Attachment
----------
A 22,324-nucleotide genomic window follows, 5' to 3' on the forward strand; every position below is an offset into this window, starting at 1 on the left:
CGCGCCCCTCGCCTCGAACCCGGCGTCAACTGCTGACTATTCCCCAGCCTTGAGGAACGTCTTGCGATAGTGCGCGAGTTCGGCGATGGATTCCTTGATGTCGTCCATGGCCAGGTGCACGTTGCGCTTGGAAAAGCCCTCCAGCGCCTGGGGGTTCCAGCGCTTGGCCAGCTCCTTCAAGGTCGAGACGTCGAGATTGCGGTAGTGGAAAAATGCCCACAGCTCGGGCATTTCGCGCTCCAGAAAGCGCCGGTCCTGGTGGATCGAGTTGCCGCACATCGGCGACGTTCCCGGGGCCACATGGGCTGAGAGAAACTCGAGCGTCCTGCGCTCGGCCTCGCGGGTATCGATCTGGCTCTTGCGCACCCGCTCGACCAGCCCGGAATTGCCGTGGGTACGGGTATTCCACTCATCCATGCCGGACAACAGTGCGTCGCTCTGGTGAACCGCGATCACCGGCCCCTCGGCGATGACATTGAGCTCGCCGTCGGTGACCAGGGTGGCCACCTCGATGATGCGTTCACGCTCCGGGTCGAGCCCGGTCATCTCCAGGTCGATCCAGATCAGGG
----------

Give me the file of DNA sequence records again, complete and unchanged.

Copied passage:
A 22,324-nucleotide genomic window follows, 5' to 3' on the forward strand; every position below is an offset into this window, starting at 1 on the left:
CGCGCCCCTCGCCTCGAACCCGGCGTCAACTGCTGACTATTCCCCAGCCTTGAGGAACGTCTTGCGATAGTGCGCGAGTTCGGCGATGGATTCCTTGATGTCGTCCATGGCCAGGTGCACGTTGCGCTTGGAAAAGCCCTCCAGCGCCTGGGGGTTCCAGCGCTTGGCCAGCTCCTTCAAGGTCGAGACGTCGAGATTGCGGTAGTGGAAAAATGCCCACAGCTCGGGCATTTCGCGCTCCAGAAAGCGCCGGTCCTGGTGGATCGAGTTGCCGCACATCGGCGACGTTCCCGGGGCCACATGGGCTGAGAGAAACTCGAGCGTCCTGCGCTCGGCCTCGCGGGTATCGATCTGGCTCTTGCGCACCCGCTCGACCAGCCCGGAATTGCCGTGGGTACGGGTATTCCACTCATCCATGCCGGACAACAGTGCGTCGCTCTGGTGAACCGCGATCACCGGCCCCTCGGCGATGACATTGAGCTCGCCGTCGGTGACCAGGGTGGCCACCTCGATGATGCGTTCACGCTCCGGGTCGAGCCCGGTCATCTCCAGGTCGATCCAGATCAGGG